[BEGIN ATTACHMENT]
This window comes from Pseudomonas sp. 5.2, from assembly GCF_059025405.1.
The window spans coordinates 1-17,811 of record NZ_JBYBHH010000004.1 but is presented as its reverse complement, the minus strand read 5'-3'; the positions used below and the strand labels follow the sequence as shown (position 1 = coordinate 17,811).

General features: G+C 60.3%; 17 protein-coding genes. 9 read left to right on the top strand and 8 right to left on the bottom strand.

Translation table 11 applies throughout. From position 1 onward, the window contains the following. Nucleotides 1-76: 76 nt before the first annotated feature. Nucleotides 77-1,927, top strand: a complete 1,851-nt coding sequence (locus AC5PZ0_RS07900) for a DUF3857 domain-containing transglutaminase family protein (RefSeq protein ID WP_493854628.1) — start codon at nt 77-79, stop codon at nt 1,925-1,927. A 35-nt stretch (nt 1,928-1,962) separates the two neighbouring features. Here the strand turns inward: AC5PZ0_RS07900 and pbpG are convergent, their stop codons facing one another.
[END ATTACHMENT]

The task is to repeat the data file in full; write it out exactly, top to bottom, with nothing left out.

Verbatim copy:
This window comes from Pseudomonas sp. 5.2, from assembly GCF_059025405.1.
The window spans coordinates 1-17,811 of record NZ_JBYBHH010000004.1 but is presented as its reverse complement, the minus strand read 5'-3'; the positions used below and the strand labels follow the sequence as shown (position 1 = coordinate 17,811).

General features: G+C 60.3%; 17 protein-coding genes. 9 read left to right on the top strand and 8 right to left on the bottom strand.

Translation table 11 applies throughout. From position 1 onward, the window contains the following. Nucleotides 1-76: 76 nt before the first annotated feature. Nucleotides 77-1,927, top strand: a complete 1,851-nt coding sequence (locus AC5PZ0_RS07900) for a DUF3857 domain-containing transglutaminase family protein (RefSeq protein ID WP_493854628.1) — start codon at nt 77-79, stop codon at nt 1,925-1,927. A 35-nt stretch (nt 1,928-1,962) separates the two neighbouring features. Here the strand turns inward: AC5PZ0_RS07900 and pbpG are convergent, their stop codons facing one another.